We are so honored to have as our EPS plenary speaker this year the eminent philosopher and Kierkegaard specialist, C. Stephen Evans (Baylor University).
Dr. Evans’ address is sure to inspire faithful Christian philosophers, motivated by a strong sense of vocation. His intriguing topic is inviting to philosophers and theologians alike: “Why Reformation Christians Should be catholic Christians: Sola Scriptura and the Rule of Faith for Christian Philosophers.”
A key passage from the Nicene Creed: “We believe in one holy, catholic, and apostolic Church.” The Nicene Creed is used by Eastern Orthodox churches, and the Roman Catholic Church, but it is also used by many Protestant churches in worship. My question today is what does it mean for Protestants, the children of the Reformation, to be catholic Christians?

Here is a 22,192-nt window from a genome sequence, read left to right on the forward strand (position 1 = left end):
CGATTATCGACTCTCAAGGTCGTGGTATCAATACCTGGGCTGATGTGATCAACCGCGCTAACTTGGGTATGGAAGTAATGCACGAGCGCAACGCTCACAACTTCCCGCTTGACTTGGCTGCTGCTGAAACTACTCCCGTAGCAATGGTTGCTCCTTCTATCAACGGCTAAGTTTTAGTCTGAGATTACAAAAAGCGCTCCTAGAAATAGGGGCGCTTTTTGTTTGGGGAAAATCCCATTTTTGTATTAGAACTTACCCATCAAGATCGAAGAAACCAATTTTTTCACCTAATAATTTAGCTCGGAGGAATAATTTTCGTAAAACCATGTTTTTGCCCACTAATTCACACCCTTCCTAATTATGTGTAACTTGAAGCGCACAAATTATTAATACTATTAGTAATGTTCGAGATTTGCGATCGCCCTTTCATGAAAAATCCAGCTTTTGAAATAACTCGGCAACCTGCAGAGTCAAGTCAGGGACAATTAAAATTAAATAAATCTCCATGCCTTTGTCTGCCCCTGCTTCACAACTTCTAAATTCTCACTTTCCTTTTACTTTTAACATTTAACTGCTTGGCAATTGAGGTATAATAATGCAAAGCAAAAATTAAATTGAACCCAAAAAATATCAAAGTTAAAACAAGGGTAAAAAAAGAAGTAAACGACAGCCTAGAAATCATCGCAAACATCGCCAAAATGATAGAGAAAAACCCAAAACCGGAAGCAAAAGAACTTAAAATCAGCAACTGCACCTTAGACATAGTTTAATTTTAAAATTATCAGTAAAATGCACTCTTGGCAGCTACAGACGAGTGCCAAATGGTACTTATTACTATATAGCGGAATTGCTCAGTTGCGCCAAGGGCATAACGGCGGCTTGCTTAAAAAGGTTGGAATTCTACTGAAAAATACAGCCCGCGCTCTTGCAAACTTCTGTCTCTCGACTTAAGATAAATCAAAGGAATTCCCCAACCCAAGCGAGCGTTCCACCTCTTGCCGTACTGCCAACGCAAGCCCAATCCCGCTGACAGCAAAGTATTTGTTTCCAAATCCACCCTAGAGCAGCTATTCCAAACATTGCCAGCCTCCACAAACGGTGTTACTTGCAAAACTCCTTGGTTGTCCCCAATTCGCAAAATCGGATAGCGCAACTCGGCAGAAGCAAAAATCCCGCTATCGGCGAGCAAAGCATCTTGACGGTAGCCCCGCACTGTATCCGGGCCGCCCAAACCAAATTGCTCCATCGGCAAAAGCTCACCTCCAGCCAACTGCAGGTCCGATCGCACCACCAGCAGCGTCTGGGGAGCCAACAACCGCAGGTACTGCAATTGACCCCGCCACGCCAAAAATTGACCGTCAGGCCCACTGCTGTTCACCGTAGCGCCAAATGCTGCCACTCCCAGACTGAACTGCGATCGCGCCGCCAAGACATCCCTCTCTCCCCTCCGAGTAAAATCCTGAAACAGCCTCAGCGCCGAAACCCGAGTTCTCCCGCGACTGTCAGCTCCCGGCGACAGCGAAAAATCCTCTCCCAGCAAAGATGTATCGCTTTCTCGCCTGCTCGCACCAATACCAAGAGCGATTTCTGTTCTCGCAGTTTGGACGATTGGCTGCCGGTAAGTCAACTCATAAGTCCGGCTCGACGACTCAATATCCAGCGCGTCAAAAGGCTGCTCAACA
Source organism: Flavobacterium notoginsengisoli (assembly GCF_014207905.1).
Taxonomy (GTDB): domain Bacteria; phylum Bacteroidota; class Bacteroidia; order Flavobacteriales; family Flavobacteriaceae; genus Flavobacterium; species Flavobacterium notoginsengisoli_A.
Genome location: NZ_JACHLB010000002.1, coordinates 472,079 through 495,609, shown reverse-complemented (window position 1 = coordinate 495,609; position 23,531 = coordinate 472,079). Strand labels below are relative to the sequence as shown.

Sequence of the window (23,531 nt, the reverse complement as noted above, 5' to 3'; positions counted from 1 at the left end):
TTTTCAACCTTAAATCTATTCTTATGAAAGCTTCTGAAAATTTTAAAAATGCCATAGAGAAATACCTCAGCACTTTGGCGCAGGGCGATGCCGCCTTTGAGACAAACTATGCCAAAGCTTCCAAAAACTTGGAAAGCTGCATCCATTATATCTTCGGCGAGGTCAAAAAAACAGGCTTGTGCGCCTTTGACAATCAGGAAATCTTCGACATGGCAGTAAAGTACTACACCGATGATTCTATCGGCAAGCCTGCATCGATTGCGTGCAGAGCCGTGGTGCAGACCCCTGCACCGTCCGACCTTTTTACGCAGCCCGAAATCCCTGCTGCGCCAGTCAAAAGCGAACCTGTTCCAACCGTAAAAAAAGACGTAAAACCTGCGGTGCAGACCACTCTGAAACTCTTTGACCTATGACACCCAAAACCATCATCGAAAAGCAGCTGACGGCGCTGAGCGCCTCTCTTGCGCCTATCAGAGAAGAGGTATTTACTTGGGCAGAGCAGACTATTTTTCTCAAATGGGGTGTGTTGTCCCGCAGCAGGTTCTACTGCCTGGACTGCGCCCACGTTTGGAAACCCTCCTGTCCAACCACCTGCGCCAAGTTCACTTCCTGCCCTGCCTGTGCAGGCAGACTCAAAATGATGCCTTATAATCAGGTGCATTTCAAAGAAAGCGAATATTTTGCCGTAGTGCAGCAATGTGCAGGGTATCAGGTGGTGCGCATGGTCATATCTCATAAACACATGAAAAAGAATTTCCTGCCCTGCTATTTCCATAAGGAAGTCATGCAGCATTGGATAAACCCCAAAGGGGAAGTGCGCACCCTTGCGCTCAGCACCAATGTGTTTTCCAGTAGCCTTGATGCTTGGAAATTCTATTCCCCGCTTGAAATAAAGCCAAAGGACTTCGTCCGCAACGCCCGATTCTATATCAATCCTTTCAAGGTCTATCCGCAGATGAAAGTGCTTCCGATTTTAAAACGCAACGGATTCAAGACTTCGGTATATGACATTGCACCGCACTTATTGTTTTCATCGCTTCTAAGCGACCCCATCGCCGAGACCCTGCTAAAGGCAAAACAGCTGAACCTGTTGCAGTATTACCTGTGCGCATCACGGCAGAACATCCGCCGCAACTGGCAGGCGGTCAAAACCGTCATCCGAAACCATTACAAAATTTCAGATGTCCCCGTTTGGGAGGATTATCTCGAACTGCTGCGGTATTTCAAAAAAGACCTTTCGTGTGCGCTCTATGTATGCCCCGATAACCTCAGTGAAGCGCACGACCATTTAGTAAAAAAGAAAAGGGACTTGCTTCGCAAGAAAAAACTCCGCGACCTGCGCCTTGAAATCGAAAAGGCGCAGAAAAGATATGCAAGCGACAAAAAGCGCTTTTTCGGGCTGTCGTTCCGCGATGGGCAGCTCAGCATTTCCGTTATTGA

I am not going to argue that Protestants should be catholic Christians. I start with the assumption that they should. This assumption is not arbitrary, since all the great Reformers saw themselves, not as separating themselves from the catholic Church, but as reforming that Church.
This talk has two parts: Part 1. What does it mean to be catholic? Part 2. Can a Protestant be catholic in this sense?
An outline of Evans’ remarks can be downloaded here.